Blackfish City's greatest strength is its atmospheric worldbuilding, using its different points of view to bring an odd and yet, in many ways, familiar city to life. My favourite parts of this were the little touches: like calling the main public services are "Health" and "Safety", reminding us that Qaanaaq is a corporate idea of how a perfect city would be run, or having Fill react to a public art installation which involves projecting living images onto street fog. There's also the chapters involving a piece of media (something we in the early 21st century would most likely call a podcast) called City Without a Map, which is an entirely anonymous production where different people read out monologues about different aspects of the city, and its culture and history. The whole thing adds up to a fictional city with a strong sense of place, where its easy to sympathise with the characters as they go through various stages of nostalgia and frustration with their deeply imperfect home. We also build up a picture of what the rest of the world looks like from asides and the occasional character moment, providing a grim but necessary backdrop.

It's interesting to contrast this realistic portrayal of a future city with the journey the characters themselves go on, which I felt took a lot of beats from less realistic, more mythological styles of storytelling. The mystery behind Masaaraq, the orca woman, is also technological in nature but the way its handled, and the cultural understanding that she brings to who she is, gives it a strong note of fantasy, as do the revelations behind the nature of the Breaks. I felt this blending of realism and science-indistinguishable-from-magic was very well done, adding another layer to the sense of culture and place which Qaanaaq evokes. (I should add the disclaimer that I'm not sure if Masaaraq's culture is supposed to be based on any particular indigenous traditions, and if so how well the parallels were handled - it felt like it was supposed to be its own thing but it's not my area of expertise.)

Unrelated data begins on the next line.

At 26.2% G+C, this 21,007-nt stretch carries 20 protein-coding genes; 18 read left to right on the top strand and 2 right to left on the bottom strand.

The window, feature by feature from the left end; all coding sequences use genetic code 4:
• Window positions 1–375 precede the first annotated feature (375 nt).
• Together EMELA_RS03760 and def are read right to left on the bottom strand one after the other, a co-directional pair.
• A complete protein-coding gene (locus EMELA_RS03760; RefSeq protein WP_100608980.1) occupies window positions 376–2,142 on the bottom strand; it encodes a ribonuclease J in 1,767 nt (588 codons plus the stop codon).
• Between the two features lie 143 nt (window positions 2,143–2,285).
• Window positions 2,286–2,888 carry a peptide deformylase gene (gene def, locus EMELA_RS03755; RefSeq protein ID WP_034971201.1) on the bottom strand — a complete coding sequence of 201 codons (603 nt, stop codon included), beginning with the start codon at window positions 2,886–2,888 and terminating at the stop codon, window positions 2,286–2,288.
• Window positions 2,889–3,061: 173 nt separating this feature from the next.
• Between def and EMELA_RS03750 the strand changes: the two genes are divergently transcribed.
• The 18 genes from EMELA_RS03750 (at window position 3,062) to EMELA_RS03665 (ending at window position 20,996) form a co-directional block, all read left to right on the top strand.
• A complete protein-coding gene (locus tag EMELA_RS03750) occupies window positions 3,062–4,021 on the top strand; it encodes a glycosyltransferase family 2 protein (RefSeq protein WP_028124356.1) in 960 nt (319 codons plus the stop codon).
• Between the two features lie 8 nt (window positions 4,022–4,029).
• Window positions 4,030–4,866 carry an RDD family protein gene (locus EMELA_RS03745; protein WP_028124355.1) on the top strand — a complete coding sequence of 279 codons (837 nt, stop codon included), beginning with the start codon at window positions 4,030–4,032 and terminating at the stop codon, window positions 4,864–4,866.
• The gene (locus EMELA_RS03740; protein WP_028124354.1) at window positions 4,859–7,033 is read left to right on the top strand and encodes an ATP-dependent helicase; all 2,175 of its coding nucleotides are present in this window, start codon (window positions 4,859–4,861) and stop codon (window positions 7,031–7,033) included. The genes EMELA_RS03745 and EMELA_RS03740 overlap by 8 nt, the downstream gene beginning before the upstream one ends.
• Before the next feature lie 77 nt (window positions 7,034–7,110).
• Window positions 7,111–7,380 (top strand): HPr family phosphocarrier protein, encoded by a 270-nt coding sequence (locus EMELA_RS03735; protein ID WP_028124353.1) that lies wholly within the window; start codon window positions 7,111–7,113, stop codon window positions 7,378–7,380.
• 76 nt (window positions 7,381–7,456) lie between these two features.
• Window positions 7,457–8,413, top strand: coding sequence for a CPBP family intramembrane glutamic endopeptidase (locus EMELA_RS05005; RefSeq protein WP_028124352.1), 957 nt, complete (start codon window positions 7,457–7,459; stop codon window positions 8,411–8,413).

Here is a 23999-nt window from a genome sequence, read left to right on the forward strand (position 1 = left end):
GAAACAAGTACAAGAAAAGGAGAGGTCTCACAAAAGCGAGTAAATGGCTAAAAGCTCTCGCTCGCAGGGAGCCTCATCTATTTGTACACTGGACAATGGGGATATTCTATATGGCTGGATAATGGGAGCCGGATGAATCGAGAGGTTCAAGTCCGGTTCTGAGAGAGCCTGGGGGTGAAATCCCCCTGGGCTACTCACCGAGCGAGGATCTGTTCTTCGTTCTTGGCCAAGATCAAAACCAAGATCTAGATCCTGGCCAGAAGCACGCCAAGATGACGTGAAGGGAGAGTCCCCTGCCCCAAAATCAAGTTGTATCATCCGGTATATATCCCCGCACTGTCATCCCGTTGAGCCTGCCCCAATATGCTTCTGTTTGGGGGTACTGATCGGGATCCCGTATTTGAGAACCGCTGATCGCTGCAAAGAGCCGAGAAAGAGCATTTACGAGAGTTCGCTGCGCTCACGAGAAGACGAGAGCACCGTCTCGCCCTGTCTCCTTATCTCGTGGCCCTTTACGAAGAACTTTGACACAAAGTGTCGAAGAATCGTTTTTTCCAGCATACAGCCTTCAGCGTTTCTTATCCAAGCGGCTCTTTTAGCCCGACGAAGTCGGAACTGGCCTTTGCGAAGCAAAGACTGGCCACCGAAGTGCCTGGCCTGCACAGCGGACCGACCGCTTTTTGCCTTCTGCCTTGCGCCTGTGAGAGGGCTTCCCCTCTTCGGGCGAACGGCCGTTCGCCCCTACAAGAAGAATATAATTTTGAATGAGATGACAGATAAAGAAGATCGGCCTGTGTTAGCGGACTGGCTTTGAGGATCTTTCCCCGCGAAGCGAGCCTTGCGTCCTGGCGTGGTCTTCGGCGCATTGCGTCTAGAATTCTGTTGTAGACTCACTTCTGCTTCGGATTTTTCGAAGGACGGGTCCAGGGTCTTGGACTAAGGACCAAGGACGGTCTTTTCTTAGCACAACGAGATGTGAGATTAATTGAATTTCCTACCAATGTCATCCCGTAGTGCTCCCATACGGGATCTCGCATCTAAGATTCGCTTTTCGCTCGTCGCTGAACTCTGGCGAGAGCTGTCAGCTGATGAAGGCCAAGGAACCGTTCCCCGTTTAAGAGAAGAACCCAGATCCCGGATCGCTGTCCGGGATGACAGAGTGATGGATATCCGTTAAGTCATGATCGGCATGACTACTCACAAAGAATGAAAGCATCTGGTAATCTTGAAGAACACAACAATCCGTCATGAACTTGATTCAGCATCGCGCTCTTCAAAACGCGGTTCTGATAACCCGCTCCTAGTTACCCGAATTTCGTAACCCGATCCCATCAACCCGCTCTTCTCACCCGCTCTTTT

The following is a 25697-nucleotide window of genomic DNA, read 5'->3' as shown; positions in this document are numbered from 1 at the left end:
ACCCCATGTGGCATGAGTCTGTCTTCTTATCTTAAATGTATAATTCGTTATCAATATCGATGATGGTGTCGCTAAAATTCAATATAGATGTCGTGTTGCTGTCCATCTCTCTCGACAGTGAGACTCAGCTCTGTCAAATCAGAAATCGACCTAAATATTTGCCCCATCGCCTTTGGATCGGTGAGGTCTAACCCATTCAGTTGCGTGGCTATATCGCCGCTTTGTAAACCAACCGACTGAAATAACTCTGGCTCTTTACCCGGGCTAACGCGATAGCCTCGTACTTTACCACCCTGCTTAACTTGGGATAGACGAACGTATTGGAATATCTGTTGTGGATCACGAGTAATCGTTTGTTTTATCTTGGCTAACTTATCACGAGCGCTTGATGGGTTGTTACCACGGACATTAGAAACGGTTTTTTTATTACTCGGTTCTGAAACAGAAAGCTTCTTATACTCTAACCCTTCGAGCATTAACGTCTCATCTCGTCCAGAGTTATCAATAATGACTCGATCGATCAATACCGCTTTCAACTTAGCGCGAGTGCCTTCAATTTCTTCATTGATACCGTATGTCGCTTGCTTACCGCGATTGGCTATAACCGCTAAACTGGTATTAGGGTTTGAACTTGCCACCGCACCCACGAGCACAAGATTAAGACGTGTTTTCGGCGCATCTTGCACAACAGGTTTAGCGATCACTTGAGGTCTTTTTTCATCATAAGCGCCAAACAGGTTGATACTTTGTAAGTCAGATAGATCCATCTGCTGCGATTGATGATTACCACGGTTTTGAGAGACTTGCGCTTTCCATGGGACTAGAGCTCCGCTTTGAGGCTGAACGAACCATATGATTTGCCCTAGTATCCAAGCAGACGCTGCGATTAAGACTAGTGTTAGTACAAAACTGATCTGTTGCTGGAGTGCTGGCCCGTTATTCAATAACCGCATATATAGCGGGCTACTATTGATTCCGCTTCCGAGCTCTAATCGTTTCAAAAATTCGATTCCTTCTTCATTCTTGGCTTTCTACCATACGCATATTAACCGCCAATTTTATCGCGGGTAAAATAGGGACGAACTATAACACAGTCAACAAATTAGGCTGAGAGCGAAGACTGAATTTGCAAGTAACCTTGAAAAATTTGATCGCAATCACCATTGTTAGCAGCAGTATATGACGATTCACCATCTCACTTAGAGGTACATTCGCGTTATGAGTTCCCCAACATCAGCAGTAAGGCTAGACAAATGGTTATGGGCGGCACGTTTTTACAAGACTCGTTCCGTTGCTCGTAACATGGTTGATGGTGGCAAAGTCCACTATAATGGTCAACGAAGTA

My main source of frustration with Blackfish City was its depth. This isn't a particularly long book, and it uses its space to cover a great deal of worldbuilding ground, as well as bringing in four main characters, an occasional fifth perspective, and a number of interludes for the different City Without a Map monologues. Inevitably, this means that it touches on a lot of things briefly which then never come up again - Ankit's aspirations to change the political narrative being one, Kaev's participation in the intriguing martial arts spectator sport of the city another. I could easily have read another hundred pages in this novel bringing "side quests" to a more satisfying close (or integrating them into the whole), as well as fleshing out character relationships and diving deeper into their particular corners of the city. The ending also felt a little rushed, although it did leave the story on a note which is true to both the characters and the city itself: tentative hope in the face of a broken world.

All in all, Blackfish City is a very strong piece of speculative fiction, creating a fully realised fictional city whose problems provoke us to ask difficult questions about the present and future of our own world. While it didn't do everything I'd wish for, what it does deliver is well worth anyone's time, and I'll definitely be looking out for more of Sam J. Miller's work in future.